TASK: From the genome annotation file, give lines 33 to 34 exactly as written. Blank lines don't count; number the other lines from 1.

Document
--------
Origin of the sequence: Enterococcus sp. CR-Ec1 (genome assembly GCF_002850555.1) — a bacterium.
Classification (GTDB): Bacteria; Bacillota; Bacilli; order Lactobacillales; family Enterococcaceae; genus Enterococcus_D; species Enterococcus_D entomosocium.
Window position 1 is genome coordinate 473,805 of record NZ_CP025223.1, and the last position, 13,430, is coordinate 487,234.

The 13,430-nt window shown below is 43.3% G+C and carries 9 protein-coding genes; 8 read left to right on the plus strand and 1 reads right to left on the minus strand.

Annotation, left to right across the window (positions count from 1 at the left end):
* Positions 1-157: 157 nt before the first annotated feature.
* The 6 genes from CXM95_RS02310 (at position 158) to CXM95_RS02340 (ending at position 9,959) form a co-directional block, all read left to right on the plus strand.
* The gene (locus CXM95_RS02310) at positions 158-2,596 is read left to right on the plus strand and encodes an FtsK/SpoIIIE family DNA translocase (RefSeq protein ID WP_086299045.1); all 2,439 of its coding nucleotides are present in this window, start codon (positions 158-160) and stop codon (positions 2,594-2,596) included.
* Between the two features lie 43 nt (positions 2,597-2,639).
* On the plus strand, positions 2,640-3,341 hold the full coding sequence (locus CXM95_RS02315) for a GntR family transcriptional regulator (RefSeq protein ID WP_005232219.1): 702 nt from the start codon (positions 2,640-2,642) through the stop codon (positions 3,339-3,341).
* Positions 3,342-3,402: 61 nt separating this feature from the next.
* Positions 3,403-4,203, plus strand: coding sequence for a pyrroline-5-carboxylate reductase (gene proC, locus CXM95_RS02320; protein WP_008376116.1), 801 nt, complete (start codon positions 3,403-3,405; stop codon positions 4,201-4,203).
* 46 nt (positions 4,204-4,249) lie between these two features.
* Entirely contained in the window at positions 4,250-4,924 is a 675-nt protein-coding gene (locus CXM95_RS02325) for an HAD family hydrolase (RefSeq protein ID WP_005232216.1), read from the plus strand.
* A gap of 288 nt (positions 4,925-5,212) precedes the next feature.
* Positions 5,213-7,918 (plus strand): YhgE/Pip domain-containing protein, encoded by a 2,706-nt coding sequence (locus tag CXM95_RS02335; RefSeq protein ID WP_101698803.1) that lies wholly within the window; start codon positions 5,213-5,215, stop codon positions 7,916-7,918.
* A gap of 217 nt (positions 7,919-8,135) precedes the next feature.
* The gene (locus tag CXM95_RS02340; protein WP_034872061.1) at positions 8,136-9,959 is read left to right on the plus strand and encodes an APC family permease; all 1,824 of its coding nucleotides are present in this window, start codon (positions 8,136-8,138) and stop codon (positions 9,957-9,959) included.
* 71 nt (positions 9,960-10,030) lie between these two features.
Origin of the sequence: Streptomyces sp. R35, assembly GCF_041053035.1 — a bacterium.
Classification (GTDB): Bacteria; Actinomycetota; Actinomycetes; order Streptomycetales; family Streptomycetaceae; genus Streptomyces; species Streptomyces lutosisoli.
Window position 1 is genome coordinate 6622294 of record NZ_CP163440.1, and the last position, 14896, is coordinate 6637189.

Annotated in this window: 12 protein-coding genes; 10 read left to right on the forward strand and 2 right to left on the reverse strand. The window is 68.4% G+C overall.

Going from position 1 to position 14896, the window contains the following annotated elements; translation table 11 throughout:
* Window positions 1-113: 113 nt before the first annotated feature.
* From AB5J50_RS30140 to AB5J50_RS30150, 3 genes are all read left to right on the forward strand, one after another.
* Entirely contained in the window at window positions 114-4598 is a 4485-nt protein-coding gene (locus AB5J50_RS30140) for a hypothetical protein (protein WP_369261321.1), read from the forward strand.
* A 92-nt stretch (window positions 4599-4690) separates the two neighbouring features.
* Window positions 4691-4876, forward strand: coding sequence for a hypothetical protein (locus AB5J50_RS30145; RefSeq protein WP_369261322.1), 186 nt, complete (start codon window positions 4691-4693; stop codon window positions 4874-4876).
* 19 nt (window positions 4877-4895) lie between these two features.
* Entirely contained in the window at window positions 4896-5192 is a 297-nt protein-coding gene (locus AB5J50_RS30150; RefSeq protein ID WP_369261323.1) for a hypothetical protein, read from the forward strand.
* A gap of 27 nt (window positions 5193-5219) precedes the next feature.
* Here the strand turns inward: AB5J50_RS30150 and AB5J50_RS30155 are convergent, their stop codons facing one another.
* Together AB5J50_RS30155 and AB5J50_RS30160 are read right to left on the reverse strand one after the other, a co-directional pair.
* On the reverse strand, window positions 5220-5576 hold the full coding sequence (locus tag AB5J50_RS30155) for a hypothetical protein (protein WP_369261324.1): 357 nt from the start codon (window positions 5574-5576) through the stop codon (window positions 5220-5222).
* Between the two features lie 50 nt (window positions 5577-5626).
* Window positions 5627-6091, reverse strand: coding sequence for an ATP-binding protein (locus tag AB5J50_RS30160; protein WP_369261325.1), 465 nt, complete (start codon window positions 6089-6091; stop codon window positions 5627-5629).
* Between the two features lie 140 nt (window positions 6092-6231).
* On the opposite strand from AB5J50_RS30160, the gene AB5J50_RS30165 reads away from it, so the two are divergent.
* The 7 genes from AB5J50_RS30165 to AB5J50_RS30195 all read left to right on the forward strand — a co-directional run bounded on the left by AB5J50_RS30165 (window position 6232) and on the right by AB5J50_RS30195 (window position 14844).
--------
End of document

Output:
* Here the strand turns inward: AB5J50_RS30150 and AB5J50_RS30155 are convergent, their stop codons facing one another.
* Together AB5J50_RS30155 and AB5J50_RS30160 are read right to left on the reverse strand one after the other, a co-directional pair.